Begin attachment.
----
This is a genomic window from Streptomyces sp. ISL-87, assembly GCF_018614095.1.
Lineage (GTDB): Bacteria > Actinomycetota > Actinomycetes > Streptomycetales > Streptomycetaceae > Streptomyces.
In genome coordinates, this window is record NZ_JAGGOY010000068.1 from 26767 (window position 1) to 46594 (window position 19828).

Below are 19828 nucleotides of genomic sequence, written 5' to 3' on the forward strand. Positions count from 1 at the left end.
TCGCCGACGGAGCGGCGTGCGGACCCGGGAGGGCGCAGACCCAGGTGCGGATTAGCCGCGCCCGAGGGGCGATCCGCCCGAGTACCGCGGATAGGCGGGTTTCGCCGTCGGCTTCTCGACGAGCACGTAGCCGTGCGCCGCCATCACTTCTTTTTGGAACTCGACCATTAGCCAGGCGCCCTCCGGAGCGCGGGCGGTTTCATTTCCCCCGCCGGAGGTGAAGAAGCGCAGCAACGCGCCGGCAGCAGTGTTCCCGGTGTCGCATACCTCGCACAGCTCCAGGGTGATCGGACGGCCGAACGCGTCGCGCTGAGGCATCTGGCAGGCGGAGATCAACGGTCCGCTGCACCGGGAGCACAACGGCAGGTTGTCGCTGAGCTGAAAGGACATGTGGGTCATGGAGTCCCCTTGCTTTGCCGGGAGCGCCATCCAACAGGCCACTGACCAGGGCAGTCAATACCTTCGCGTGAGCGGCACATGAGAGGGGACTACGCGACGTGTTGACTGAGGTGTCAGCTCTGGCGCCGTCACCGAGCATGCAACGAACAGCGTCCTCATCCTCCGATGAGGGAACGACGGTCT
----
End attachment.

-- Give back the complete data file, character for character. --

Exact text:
This is a genomic window from Streptomyces sp. ISL-87, assembly GCF_018614095.1.
Lineage (GTDB): Bacteria > Actinomycetota > Actinomycetes > Streptomycetales > Streptomycetaceae > Streptomyces.
In genome coordinates, this window is record NZ_JAGGOY010000068.1 from 26767 (window position 1) to 46594 (window position 19828).

Below are 19828 nucleotides of genomic sequence, written 5' to 3' on the forward strand. Positions count from 1 at the left end.
TCGCCGACGGAGCGGCGTGCGGACCCGGGAGGGCGCAGACCCAGGTGCGGATTAGCCGCGCCCGAGGGGCGATCCGCCCGAGTACCGCGGATAGGCGGGTTTCGCCGTCGGCTTCTCGACGAGCACGTAGCCGTGCGCCGCCATCACTTCTTTTTGGAACTCGACCATTAGCCAGGCGCCCTCCGGAGCGCGGGCGGTTTCATTTCCCCCGCCGGAGGTGAAGAAGCGCAGCAACGCGCCGGCAGCAGTGTTCCCGGTGTCGCATACCTCGCACAGCTCCAGGGTGATCGGACGGCCGAACGCGTCGCGCTGAGGCATCTGGCAGGCGGAGATCAACGGTCCGCTGCACCGGGAGCACAACGGCAGGTTGTCGCTGAGCTGAAAGGACATGTGGGTCATGGAGTCCCCTTGCTTTGCCGGGAGCGCCATCCAACAGGCCACTGACCAGGGCAGTCAATACCTTCGCGTGAGCGGCACATGAGAGGGGACTACGCGACGTGTTGACTGAGGTGTCAGCTCTGGCGCCGTCACCGAGCATGCAACGAACAGCGTCCTCATCCTCCGATGAGGGAACGACGGTCT